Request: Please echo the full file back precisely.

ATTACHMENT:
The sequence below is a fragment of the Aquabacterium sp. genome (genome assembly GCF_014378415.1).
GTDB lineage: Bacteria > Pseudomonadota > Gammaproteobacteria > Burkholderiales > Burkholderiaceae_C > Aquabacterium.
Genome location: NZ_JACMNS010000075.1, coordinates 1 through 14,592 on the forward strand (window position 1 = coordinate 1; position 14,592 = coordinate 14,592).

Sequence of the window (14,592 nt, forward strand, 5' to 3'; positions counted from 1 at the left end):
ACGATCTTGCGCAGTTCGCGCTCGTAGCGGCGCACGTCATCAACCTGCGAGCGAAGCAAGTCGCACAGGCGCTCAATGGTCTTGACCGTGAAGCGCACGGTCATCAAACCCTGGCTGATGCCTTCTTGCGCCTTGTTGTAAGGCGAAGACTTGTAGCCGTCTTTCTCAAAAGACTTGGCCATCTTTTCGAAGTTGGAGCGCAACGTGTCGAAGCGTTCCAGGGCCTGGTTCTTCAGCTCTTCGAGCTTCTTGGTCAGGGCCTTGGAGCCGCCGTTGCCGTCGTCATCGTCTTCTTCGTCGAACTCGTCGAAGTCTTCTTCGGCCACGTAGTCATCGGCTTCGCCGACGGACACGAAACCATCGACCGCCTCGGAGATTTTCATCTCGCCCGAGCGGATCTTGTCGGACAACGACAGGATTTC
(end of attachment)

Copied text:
The sequence below is a fragment of the Aquabacterium sp. genome (genome assembly GCF_014378415.1).
GTDB lineage: Bacteria > Pseudomonadota > Gammaproteobacteria > Burkholderiales > Burkholderiaceae_C > Aquabacterium.
Genome location: NZ_JACMNS010000075.1, coordinates 1 through 14,592 on the forward strand (window position 1 = coordinate 1; position 14,592 = coordinate 14,592).

Sequence of the window (14,592 nt, forward strand, 5' to 3'; positions counted from 1 at the left end):
ACGATCTTGCGCAGTTCGCGCTCGTAGCGGCGCACGTCATCAACCTGCGAGCGAAGCAAGTCGCACAGGCGCTCAATGGTCTTGACCGTGAAGCGCACGGTCATCAAACCCTGGCTGATGCCTTCTTGCGCCTTGTTGTAAGGCGAAGACTTGTAGCCGTCTTTCTCAAAAGACTTGGCCATCTTTTCGAAGTTGGAGCGCAACGTGTCGAAGCGTTCCAGGGCCTGGTTCTTCAGCTCTTCGAGCTTCTTGGTCAGGGCCTTGGAGCCGCCGTTGCCGTCGTCATCGTCTTCTTCGTCGAACTCGTCGAAGTCTTCTTCGGCCACGTAGTCATCGGCTTCGCCGACGGACACGAAACCATCGACCGCCTCGGAGATTTTCATCTCGCCCGAGCGGATCTTGTCGGACAACGACAGGATTTC